We know that the turn of circumstances that led to his downfall was much earlier than the original FF7 lead us to believe. In the original, it appears that his madness was precipitated by a single event; namely learning about his true origins. But through the extended canon, we know that his battles against AVALANCHE leader Elfe years before Nibelheim instilled in Sephiroth the concept of fighting for something he believes in rather than just doing what he is told like an attack dog, and that his downfall was a slower, much more gradual process than our first experience with the game 14 years ago showed us. We have since learned that it was only after having all of his friends and even his illusion of family stripped away through madness and death that he reached the point where he could be broken (and though the number of people he counted as friends was a whopping two people, he was fiercely loyal to them; which could be counted as his character flaw (other than being totally batshit insane)). His breaking was similar to the process by which cults recruit members, which was the exact aim that Genesis had; to form an anti-Shinra faction and wage war against his oppressors using the very tools they had created. Sephiroth defected from Shinra in the end, but ended up declaring war against all of humanity and repeatedly attempted genocide against the entire population of the planet.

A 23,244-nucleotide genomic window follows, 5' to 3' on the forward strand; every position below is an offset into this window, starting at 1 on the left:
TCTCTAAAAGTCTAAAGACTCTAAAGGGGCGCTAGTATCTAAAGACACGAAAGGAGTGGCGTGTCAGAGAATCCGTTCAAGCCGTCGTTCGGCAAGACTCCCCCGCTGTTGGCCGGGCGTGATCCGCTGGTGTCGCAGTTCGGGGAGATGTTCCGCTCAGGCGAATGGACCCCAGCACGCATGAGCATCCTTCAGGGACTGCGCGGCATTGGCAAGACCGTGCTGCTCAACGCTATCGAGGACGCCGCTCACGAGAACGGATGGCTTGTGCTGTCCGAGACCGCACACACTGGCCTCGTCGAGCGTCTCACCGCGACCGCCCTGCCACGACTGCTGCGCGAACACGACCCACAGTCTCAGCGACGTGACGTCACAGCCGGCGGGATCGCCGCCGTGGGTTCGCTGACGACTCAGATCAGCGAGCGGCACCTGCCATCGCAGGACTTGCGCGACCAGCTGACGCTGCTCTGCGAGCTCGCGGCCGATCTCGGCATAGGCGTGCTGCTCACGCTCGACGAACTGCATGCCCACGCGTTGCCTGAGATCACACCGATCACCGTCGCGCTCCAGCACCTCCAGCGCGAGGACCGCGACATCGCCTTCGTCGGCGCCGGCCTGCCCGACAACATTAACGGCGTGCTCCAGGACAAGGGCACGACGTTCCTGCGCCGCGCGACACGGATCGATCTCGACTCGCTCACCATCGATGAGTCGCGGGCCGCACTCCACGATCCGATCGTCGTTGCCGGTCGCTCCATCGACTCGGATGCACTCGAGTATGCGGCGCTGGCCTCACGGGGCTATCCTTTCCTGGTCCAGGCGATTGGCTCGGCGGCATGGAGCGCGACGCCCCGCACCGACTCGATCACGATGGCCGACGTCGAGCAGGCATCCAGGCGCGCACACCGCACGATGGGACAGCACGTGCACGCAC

That’s a bit of a bigger target than Genesis had, and Sephiroth included Genesis in his crosshairs, all because Genesis called a spade a spade and said that Jenova was a monster.

"Mommy? ...Mommy?"

When the story is told in reverse, the audience has a different experience from the experience one has upon revisiting the story. When revisiting the story, the audience essentially becomes omniscient in regards to the events of the story; Aerith going to the City of the Ancients and dying isn’t ironic on my second playthrough of the story. However, with multiple prequel titles being released for FFVII, there are elements of a non-linear story making their way into the series, and since we have seen the result of the prior events, we have a different perception of the prior events themselves; playing Crisis Core is a very sad experience all the way through, because the player knows that Zack, who is a very happy-go-lucky and likable character, dies at the end in a very brutal and drawn-out manner…but he must die, because his death results in Cloud taking up Zack’s place. It’s also a very surreal experience engaging with characters that the player knows well in later points in their life; in Crisis Core, Cloud is still an optimistic teenager who always has a smile on his face, Aerith is a rather shy and introverted girl, and Sephiroth is not only sane, but is professional, wise and heroic.